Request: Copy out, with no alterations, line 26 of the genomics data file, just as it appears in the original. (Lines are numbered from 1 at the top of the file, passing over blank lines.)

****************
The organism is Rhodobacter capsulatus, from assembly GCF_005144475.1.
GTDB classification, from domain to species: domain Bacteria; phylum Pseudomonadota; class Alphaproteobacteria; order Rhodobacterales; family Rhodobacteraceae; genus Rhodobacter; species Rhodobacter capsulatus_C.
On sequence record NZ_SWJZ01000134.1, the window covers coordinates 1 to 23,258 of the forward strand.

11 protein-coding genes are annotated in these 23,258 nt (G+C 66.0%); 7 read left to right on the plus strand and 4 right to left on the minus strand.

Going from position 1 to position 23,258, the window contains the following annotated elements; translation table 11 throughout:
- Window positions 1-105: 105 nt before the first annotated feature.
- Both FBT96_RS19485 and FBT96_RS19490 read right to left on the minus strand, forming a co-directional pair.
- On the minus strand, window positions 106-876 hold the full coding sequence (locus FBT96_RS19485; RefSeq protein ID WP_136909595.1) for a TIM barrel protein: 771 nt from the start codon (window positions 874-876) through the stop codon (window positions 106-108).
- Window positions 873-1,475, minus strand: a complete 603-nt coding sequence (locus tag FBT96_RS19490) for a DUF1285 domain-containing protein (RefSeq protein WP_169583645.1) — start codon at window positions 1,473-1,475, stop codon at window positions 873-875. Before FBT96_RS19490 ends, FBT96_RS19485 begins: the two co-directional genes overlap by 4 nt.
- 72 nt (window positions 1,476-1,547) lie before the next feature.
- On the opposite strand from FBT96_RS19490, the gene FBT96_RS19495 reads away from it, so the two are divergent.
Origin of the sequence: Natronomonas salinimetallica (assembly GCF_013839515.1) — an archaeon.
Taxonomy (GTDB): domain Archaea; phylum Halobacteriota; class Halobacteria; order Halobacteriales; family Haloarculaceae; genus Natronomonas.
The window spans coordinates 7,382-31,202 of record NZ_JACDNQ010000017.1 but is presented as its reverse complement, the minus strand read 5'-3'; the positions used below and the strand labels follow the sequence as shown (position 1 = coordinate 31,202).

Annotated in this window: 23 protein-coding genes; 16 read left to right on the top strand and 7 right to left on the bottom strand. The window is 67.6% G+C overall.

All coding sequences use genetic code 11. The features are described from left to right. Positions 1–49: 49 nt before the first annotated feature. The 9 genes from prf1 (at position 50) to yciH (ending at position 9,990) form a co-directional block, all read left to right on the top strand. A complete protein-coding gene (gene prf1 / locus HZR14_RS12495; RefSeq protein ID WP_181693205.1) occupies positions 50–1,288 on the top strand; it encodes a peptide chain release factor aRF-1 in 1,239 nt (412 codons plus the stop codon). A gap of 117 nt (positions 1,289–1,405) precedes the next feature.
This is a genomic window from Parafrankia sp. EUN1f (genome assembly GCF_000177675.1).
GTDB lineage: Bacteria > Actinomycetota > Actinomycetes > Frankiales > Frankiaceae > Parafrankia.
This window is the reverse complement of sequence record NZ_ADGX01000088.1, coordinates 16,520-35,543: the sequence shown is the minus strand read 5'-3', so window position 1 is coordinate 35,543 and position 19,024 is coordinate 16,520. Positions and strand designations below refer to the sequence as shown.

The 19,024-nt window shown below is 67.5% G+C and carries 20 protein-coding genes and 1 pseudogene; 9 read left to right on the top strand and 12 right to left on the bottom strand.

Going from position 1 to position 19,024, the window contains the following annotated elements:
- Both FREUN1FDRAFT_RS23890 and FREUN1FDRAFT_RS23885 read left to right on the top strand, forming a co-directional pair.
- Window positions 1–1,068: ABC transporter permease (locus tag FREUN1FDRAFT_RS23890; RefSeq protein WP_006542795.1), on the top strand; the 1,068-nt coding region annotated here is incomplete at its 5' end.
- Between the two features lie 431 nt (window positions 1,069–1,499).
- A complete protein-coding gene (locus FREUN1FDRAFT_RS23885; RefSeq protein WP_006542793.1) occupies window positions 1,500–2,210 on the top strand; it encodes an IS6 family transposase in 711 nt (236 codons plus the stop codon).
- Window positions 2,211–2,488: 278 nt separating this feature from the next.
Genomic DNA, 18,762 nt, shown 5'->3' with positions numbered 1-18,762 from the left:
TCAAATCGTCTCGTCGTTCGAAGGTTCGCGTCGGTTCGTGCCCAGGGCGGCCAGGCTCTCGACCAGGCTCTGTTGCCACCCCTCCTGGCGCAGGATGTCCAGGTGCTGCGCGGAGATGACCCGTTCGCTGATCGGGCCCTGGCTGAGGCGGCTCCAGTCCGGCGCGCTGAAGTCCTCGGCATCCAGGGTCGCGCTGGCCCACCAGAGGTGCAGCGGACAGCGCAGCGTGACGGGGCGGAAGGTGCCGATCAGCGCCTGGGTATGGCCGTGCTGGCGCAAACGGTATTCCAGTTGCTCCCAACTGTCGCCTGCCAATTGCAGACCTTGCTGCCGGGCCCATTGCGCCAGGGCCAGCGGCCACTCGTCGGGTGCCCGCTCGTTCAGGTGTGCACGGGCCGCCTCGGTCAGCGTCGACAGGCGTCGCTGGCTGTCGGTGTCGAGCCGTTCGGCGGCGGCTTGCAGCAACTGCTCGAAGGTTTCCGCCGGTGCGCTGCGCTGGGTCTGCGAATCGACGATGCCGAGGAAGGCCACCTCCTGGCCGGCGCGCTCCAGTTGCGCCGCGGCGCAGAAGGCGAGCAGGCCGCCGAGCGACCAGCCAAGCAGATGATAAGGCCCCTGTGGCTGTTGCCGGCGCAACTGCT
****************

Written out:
- Window positions 2,211–2,488: 278 nt separating this feature from the next.